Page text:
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Ryan McKenna is becoming a lineup staple for matchup focused Orioles

The fourth outfielder appears confident and comfortable in a role that should make a difference for the Orioles down the stretch.

Baltimore Orioles v Atlanta Braves Photo by Todd Kirkland/Getty Images

The Orioles do not look out of place when matched up against teams like Atlanta and Tampa Bay. Baltimore belongs on the field with the best of the best, and the club intends to keep it that way.

The Orioles have blossomed into a team capable of winning in multiple forms. Mike Elias and Brandon Hyde have more talent than ever to play the matchup game, and Baltimore clearly values versatility. Players like Terrin Vavra, Adam Frazier and Ramón Urías will play a large factor in whether the Birds reach their goals this season.

Ryan McKenna does not play the infield like the aforementioned trio, but he can play all three outfield spots. The 26-year-old’s speed, defense, and ability to hit lefties add up to produce a quality major leaguer.

McKenna made his debut in April 2021 but has only 364 at bats under his belt. The former fourth-round pick never ranked as a Top-10 prospect in the system. He arrived in Baltimore during the heart of the rebuild but did not receive the same opportunities as guys like Urías or Jorge Mateo.

The Orioles kicked off their rebuild with only one piece of the puzzle already in place—the outfield. Cedric Mullins, Austin Hays and Anthony Santander all debuted by the end of 2018, and the trio eventually cemented itself as the outfield of the present and the future.

Cedric Mullins locked up centerfield with an All-Star campaign in 2021. Hays and Santander battled some injuries, but the pair showed they belonged in the lineup when healthy. The Orioles were not exactly holding open auditions despite a 52-110 record in 2021.

McKenna immediately profiled as an extra outfielder with his speed and ability to play center field. Unfortunately, that projection was often paired with a low ceiling.

McKenna ranked below Yusniel Díaz and Austin Hays back in 2020. Vavra jumped McKenna in the prospect rankings the following season, and Kyle Stowers catapulted ahead after being named co-minor-league player of the year for the Orioles in 2021. Colton Cowser currently projects as a future All Star, and Heston Kjerstad has people dreaming of a debut by the end of 2023.

Meanwhile, McKenna continues to show up and do his part. He holds a .308 average and 124 OPS+ in 43 plate appearances. He overcame a brutal error at the beginning of the year and returned to form as a plus defender. He has slashed .345/.375/.517 against lefties and remains a fixture late in games.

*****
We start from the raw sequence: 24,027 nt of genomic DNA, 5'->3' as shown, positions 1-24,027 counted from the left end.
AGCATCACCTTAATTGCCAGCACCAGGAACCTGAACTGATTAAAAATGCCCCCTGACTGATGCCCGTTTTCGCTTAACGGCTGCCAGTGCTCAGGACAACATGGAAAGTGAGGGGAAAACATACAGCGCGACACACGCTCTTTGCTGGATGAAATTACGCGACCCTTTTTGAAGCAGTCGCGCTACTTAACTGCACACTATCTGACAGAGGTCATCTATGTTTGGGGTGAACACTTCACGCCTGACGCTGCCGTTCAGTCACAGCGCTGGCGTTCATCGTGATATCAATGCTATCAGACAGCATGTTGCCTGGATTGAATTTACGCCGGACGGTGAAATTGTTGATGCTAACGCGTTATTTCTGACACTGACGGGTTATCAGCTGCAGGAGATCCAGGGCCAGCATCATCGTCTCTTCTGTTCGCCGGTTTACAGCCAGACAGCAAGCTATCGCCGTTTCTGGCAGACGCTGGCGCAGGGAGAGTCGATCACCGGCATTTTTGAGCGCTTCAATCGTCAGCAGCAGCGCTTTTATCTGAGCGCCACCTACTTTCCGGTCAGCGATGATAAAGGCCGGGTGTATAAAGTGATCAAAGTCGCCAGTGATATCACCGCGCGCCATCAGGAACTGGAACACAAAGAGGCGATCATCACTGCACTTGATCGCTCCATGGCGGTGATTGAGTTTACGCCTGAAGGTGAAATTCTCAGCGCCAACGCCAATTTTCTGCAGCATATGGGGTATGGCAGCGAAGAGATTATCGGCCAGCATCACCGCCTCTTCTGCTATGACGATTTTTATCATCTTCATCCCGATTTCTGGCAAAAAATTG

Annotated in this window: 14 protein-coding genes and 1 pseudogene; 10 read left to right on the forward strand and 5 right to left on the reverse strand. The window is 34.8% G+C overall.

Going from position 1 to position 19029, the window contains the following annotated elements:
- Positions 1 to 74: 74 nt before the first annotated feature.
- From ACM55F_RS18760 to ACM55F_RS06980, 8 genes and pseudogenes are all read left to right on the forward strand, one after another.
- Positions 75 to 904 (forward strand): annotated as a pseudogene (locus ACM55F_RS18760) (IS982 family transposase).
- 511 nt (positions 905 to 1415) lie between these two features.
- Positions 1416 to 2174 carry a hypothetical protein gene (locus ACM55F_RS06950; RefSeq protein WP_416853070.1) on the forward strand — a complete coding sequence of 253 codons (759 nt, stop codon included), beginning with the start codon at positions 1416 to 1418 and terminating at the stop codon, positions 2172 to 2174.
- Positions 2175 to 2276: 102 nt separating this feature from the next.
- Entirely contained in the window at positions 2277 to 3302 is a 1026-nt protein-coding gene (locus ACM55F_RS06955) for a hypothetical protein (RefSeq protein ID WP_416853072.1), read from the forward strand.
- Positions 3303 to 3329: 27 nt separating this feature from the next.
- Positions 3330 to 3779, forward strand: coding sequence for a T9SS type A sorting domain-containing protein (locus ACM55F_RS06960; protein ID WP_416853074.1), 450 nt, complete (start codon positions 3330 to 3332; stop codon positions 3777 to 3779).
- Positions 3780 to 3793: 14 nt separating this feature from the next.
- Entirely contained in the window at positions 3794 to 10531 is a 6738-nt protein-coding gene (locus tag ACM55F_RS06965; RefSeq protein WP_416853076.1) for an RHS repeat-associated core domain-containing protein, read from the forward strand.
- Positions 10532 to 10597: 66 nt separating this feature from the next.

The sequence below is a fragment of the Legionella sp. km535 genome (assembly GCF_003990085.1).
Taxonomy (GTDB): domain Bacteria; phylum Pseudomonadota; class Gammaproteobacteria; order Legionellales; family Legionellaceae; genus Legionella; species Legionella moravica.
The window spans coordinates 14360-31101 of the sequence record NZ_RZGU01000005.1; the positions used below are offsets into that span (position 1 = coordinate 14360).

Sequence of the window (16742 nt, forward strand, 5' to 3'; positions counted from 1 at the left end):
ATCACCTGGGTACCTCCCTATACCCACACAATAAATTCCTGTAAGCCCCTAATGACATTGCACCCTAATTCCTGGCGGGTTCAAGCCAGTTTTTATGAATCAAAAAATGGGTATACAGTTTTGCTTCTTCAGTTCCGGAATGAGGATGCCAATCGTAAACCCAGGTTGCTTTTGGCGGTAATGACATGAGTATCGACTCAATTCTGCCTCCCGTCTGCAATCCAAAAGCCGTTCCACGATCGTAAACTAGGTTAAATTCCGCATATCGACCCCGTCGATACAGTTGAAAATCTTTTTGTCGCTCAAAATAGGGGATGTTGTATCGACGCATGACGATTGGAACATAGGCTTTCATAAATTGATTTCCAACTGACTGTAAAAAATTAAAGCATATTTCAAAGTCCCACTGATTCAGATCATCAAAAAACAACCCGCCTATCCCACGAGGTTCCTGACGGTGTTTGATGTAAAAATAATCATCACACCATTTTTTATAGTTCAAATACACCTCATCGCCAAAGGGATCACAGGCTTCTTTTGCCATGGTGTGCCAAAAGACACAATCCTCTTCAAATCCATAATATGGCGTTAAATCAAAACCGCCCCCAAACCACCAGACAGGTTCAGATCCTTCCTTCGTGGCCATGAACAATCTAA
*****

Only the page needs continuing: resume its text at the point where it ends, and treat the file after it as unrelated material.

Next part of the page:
McKenna has held steady with the club while Stowers and Vavra have both spent time with Norfolk. The righty represented an easy pick as a roster casualty early in the season, but his performance has forced Elias to keep him with the Orioles.

Cowser will definitely arrive at some point this season. McKenna forced his way into a platoon when Mullins struggled against lefties last year, and Camden Chat’s John Beers speculated that the same situation could eventually arise with Cowser.

Mullins has bounced back with a 296/.404/.546 line in 54 plate appearances against lefties this year. Even if Mullins stays hot against southpaws, McKenna requires a spot in LHP lineup. Baltimore has utilized James McCann as the designated hitter against lefties this year, but Hyde could slot Santander as the DH more often with both Mullins and McKenna playing the field against lefties.

McKenna has already exceeded some expectations, but could he develop into an everyday player? The Oregon native holds a career .211/.297/.284 slashline against right-handed pitching. McKenna has hit just 2-for-10 with four strikeouts against righties this season.

The Orioles appear more focused on matchups than ever before. It’s difficult to imagine Hyde writing McKenna’s name into the lineup against righties unless an injury occurs. Even then, Baltimore could turn to Cowser or Vavra.

McKenna batted just .197 over 90 games in 2021 and hit .237 last season. This year, he appears to have mastered the ability to provide everyday-player caliber numbers in a part-time role. He’s recorded at least one hit in six of his last seven games with more than one plate appearance.

Players like McKenna are a manager’s best friend. While the Orioles option Stowers and Vavra for everyday at bats, they can continue to rely on McKenna to deliver when necessary. Late-inning replacements are always in style during a playoff push.